A CAT who was rescued after being trapped in a glue trap is now looking for a new home.

Six-year-old Valentina was rescued by the RSPCA after being found by a member of the public in Accrington in February.

Her paws were stuck in a glue trap, which are normally used to trap rats and mice.

The tortoiseshell cat was in a terrible state, with glue all over her fur, and burns to her mouth from where she had tried to lick off the glue.

RSPCA Inspector Emma Dingley said: “This poor cat was completely stuck to the glue trap and she had been panicking and trying to get herself free by licking at the glue which then caused severe burns.

"Glue traps are extremely cruel and cause unnecessary suffering to animals caught in them, whether they are the target species, like rats or mice, or a beloved pet or wild animal.

"Animals caught in glue traps in attempting to get free may rip out patches of fur or feathers, break bones and even gnaw through their own limbs to escape, which is just awful."

Glue traps, also known as ‘glue boards’ or ‘sticky boards’, consist of a sheet of plastic, cardboard or wood coated with non-drying adhesive designed to trap rodents such as mice and rats as they cross the board.

However, they pose a danger not only to the rodents, but also to pets and other wildlife too.

The RSPCA says that they oppose the manufacture, sale and use of glue traps because of the unnecessary suffering they cause to animals.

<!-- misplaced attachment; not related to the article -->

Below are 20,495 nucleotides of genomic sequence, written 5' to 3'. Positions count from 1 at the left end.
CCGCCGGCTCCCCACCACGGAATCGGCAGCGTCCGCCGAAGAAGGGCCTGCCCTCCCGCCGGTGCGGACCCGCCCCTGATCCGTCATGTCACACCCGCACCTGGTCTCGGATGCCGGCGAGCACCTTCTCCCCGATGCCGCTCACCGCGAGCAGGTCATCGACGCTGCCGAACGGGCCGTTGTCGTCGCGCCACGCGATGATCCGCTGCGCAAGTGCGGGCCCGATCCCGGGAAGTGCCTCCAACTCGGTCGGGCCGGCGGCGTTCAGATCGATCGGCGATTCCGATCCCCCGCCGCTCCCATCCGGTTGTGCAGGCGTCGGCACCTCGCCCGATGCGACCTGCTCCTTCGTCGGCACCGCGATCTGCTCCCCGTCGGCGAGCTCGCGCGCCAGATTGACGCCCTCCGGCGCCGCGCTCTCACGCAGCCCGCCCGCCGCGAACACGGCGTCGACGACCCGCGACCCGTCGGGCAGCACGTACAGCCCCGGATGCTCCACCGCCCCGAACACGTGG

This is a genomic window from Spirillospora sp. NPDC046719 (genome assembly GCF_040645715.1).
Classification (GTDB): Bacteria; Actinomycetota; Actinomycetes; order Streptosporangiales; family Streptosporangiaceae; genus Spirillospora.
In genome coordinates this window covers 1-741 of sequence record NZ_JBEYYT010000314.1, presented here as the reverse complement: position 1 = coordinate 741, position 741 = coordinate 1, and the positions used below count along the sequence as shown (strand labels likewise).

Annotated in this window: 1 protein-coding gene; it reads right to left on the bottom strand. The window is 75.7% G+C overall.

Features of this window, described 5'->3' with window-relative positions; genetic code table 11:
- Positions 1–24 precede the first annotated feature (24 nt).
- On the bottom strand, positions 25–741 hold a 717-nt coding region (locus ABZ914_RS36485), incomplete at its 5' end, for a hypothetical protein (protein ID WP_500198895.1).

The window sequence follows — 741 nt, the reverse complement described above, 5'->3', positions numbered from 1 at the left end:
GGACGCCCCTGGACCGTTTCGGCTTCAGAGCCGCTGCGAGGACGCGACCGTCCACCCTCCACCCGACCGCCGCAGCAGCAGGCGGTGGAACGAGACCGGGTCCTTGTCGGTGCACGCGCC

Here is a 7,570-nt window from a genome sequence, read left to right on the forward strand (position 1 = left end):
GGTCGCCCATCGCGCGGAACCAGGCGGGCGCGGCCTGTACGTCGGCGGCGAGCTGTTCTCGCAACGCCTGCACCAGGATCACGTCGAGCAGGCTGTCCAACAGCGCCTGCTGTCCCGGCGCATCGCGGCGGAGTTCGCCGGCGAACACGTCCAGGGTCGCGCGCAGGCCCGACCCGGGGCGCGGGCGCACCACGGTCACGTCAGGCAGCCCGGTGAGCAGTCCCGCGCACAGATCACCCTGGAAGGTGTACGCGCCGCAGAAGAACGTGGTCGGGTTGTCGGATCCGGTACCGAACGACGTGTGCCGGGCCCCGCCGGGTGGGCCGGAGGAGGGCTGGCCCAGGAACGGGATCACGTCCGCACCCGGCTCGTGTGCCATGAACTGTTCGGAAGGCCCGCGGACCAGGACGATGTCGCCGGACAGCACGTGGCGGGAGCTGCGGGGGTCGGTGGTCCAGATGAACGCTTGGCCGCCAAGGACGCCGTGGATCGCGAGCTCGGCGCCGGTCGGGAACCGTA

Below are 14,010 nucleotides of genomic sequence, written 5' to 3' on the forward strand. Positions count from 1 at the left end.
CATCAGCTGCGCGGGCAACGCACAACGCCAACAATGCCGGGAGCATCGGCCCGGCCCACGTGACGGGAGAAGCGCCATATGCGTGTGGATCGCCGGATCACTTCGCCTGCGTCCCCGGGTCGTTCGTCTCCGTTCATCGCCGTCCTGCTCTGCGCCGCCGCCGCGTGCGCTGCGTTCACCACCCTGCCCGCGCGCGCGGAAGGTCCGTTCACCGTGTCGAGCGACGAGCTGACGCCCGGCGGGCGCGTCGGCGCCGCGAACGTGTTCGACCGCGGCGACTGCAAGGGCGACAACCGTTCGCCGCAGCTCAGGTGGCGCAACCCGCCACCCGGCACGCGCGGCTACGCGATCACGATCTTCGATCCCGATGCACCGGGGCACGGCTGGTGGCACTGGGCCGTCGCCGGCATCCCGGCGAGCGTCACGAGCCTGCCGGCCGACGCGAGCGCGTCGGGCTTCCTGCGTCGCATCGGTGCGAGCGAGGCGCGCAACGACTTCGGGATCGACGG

Ms Dingley said: “After three to five hours animals have been reported as covered in their own faeces and urine.

"However, trapped animals may be left for much longer periods than that, during which time they will experience pain, distress and unacceptable suffering.

“The harsh reality is that if trapped animals are left unattended they will die slowly from dehydration, starvation or exhaustion.

"Unfortunately, despite all of this, the use of glue traps is not illegal so we’re urging the government to ban the sale, manufacture and use of these traps as soon as possible.

“The RSPCA urges people never to use glue traps, and to opt for humane deterrence of rats and mice which is often the only long-term solution for rodent control."

Fortunately, Valentina was taken into the care of Manchester and Salford RSPCA, has now made a full recovery and is currently being fostered whilst she looks for new home

Branch manager Susie Hughes said: “Valentina is sassy and sweet, her fosterer tells us she definitely knows what she wants and she is very affectionate and loving but will let you know if she’d had too much fuss.

“Valentina will need a confident adult-only home as she can hiss and scratch if she gets overwhelmed."

If you are interesting in adopting Valentina, send a completed application form to adoptions@rspca-manchesterandsalford.org.uk.

To find out more, go to: https://www.rspca.org.uk/findapet/rehomeapet/process.